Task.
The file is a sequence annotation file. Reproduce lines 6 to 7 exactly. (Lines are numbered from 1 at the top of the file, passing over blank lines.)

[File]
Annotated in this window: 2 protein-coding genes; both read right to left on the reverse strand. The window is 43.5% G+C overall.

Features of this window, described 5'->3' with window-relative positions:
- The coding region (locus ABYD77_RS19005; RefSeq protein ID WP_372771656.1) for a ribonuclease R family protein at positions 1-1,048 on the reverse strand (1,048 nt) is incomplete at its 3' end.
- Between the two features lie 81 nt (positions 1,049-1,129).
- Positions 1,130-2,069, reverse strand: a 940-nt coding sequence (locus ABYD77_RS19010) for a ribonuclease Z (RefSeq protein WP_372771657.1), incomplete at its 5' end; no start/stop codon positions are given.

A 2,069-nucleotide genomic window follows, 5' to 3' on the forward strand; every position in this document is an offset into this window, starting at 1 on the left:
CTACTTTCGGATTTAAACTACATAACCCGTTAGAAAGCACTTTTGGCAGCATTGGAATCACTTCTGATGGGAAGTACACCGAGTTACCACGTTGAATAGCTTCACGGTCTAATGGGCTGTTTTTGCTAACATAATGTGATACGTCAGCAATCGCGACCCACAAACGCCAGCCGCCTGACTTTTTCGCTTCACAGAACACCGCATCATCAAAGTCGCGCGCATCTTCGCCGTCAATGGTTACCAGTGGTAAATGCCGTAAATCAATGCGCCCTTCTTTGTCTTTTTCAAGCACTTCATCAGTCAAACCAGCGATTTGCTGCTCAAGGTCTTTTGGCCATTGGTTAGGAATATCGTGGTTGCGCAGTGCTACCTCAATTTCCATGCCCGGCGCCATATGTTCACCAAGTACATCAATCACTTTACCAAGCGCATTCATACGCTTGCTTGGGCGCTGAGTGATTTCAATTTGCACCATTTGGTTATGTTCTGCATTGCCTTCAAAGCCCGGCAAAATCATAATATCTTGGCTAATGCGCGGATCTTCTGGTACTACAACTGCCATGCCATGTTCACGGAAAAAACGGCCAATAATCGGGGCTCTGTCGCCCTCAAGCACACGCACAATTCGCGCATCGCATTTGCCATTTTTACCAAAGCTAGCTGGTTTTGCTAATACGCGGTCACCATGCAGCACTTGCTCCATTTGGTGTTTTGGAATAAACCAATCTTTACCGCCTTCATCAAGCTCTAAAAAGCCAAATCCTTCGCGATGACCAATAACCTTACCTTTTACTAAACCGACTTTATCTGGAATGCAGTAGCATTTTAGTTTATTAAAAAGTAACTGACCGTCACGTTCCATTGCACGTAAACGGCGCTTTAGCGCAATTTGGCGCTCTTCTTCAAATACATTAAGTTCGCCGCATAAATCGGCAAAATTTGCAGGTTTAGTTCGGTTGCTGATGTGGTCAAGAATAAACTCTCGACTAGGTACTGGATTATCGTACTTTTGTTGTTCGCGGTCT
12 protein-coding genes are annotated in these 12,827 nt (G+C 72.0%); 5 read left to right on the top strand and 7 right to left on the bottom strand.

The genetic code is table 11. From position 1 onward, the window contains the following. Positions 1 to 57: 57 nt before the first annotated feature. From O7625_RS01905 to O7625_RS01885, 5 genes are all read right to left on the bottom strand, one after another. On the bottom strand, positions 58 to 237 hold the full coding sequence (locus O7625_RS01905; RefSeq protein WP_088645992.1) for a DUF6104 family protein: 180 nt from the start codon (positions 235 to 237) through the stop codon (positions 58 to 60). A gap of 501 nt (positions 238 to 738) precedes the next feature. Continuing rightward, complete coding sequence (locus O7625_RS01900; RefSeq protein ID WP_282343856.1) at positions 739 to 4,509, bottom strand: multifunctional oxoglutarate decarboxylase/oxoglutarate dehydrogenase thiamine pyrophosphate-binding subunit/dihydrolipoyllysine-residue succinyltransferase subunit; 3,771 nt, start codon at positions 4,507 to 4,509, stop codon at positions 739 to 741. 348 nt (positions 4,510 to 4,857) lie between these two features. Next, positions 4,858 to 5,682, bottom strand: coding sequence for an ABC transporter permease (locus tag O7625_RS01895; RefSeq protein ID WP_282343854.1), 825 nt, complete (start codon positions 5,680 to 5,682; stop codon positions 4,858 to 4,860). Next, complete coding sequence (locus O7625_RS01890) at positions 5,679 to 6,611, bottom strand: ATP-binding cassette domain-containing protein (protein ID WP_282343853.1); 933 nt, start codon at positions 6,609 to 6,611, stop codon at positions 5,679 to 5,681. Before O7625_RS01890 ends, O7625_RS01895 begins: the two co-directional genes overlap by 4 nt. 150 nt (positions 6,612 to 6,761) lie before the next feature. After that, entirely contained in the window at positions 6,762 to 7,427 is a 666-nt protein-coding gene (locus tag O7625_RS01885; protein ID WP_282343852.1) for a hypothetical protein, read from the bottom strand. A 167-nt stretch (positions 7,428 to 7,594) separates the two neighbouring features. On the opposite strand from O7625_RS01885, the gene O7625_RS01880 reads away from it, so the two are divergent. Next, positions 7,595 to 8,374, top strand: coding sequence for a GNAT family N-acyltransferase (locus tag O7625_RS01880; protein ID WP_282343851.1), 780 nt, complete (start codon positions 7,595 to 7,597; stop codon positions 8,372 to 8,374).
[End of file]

A 2,069-nucleotide genomic window follows, 5' to 3' on the forward strand; every position in this document is an offset into this window, starting at 1 on the left:
CTACTTTCGGATTTAAACTACATAACCCGTTAGAAAGCACTTTTGGCAGCATTGGAATCACTTCTGATGGGAAGTACACCGAGTTACCACGTTGAATAGCTTCACGGTCTAATGGGCTGTTTTTGCTAACATAATGTGATACGTCAGCAATCGCGACCCACAAACGCCAGCCGCCTGACTTTTTCGCTTCACAGAACACCGCATCATCAAAGTCGCGCGCATCTTCGCCGTCAATGGTTACCAGTGGTAAATGCCGTAAATCAATGCGCCCTTCTTTGTCTTTTTCAAGCACTTCATCAGTCAAACCAGCGATTTGCTGCTCAAGGTCTTTTGGCCATTGGTTAGGAATATCGTGGTTGCGCAGTGCTACCTCAATTTCCATGCCCGGCGCCATATGTTCACCAAGTACATCAATCACTTTACCAAGCGCATTCATACGCTTGCTTGGGCGCTGAGTGATTTCAATTTGCACCATTTGGTTATGTTCTGCATTGCCTTCAAAGCCCGGCAAAATCATAATATCTTGGCTAATGCGCGGATCTTCTGGTACTACAACTGCCATGCCATGTTCACGGAAAAAACGGCCAATAATCGGGGCTCTGTCGCCCTCAAGCACACGCACAATTCGCGCATCGCATTTGCCATTTTTACCAAAGCTAGCTGGTTTTGCTAATACGCGGTCACCATGCAGCACTTGCTCCATTTGGTGTTTTGGAATAAACCAATCTTTACCGCCTTCATCAAGCTCTAAAAAGCCAAATCCTTCGCGATGACCAATAACCTTACCTTTTACTAAACCGACTTTATCTGGAATGCAGTAGCATTTTAGTTTATTAAAAAGTAACTGACCGTCACGTTCCATTGCACGTAAACGGCGCTTTAGCGCAATTTGGCGCTCTTCTTCAAATACATTAAGTTCGCCGCATAAATCGGCAAAATTTGCAGGTTTAGTTCGGTTGCTGATGTGGTCAAGAATAAACTCTCGACTAGGTACTGGATTATCGTACTTTTGTTGTTCGCGGTCT